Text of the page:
This section is from the "A Complete Dictionary of Dry Goods" book, by George S. Cole. Also available from Amazon: A complete dictionary of dry goods and history of silk, cotton, linen, wool and other fibrous substances,: Including a full explanation of the modern processes ... together with various useful tables.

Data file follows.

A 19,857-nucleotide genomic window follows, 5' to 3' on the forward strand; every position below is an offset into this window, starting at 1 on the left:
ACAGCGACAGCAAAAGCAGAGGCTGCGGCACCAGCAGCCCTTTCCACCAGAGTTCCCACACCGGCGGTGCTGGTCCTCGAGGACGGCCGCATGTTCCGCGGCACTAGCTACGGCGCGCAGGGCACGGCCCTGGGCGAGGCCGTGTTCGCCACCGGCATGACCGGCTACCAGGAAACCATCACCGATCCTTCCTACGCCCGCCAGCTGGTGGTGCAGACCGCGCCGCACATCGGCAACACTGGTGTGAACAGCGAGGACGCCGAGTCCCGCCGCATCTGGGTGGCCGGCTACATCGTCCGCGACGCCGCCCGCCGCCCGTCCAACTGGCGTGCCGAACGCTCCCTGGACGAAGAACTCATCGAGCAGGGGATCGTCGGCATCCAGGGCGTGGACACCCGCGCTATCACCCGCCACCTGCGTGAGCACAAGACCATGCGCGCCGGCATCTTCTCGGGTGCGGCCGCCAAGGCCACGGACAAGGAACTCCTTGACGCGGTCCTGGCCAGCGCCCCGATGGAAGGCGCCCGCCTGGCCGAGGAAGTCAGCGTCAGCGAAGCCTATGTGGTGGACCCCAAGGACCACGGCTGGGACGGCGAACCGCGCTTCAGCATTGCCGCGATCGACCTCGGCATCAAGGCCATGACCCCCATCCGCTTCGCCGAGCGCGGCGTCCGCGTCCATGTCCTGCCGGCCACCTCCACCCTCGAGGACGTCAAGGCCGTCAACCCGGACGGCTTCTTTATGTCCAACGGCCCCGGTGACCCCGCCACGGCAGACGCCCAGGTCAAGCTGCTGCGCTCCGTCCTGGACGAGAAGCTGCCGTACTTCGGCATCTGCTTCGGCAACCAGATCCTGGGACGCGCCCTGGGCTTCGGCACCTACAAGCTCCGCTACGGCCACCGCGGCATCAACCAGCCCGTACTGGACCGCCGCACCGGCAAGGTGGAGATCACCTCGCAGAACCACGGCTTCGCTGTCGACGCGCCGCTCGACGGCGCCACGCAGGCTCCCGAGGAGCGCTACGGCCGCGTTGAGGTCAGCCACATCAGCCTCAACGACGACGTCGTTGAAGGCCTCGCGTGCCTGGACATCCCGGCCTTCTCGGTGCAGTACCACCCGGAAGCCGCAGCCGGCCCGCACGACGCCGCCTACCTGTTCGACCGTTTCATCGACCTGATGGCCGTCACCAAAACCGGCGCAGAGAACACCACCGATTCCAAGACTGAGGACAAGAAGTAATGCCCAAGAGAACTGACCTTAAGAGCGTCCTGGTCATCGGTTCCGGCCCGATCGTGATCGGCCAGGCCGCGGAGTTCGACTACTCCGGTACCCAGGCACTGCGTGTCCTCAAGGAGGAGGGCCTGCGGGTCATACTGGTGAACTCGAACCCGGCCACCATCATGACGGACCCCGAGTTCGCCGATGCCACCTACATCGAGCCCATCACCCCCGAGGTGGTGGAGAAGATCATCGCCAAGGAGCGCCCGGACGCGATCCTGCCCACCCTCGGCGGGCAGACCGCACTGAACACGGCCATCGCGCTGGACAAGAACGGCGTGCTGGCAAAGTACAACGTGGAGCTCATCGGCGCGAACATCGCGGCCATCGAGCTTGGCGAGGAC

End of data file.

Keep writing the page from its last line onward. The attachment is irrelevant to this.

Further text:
Block-Printing. There are two modes of printing calico, block-print ing and machine-printing. The former has been practiced from time immemorial. The latter is a modern invention. In the case of block-printing, the design of the pattern intended to be printed upon the cloth is cut out upon a block of sycamore, the parts which are to make the impression being left prominent and the rest of the block cut away, just as practised for wood engravings. When the figure is too complicated and the lines too fine to admit of being cut in wood, it is made by means of small pieces of copper, which are driven into the block, and the minute spaces filled up with felt. Several colors may be at once applied on the cloth by means of one block. The block, being pressed against the cloth, takes the color as supplied by rubber tubes and thus produces the pattern. It is an exceedingly slow and tedious process. The printing-block is seldom over one foot square, several hours being required for each color to dry. In machine-printing, as the piece is printed, it passes rapidly over a steam-heated roller and dried in one or two minutes. [See Calico]